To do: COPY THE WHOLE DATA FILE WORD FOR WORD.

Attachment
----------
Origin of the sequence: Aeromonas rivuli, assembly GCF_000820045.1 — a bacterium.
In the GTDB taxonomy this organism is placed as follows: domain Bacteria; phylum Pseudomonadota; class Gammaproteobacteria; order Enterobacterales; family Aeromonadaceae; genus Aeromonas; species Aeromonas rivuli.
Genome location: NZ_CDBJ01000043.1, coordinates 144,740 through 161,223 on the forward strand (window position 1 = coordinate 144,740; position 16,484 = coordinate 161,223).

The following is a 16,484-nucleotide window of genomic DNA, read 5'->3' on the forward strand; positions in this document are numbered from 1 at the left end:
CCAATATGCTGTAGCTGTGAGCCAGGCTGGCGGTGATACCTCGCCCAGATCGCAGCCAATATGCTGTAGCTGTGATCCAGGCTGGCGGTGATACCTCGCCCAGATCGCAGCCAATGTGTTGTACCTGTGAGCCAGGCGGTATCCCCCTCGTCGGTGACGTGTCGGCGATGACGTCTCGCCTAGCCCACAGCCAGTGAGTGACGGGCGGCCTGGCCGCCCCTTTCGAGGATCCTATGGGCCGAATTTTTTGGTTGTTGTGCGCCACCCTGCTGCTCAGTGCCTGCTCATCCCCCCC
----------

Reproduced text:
Origin of the sequence: Aeromonas rivuli, assembly GCF_000820045.1 — a bacterium.
In the GTDB taxonomy this organism is placed as follows: domain Bacteria; phylum Pseudomonadota; class Gammaproteobacteria; order Enterobacterales; family Aeromonadaceae; genus Aeromonas; species Aeromonas rivuli.
Genome location: NZ_CDBJ01000043.1, coordinates 144,740 through 161,223 on the forward strand (window position 1 = coordinate 144,740; position 16,484 = coordinate 161,223).

The following is a 16,484-nucleotide window of genomic DNA, read 5'->3' on the forward strand; positions in this document are numbered from 1 at the left end:
CCAATATGCTGTAGCTGTGAGCCAGGCTGGCGGTGATACCTCGCCCAGATCGCAGCCAATATGCTGTAGCTGTGATCCAGGCTGGCGGTGATACCTCGCCCAGATCGCAGCCAATGTGTTGTACCTGTGAGCCAGGCGGTATCCCCCTCGTCGGTGACGTGTCGGCGATGACGTCTCGCCTAGCCCACAGCCAGTGAGTGACGGGCGGCCTGGCCGCCCCTTTCGAGGATCCTATGGGCCGAATTTTTTGGTTGTTGTGCGCCACCCTGCTGCTCAGTGCCTGCTCATCCCCCCC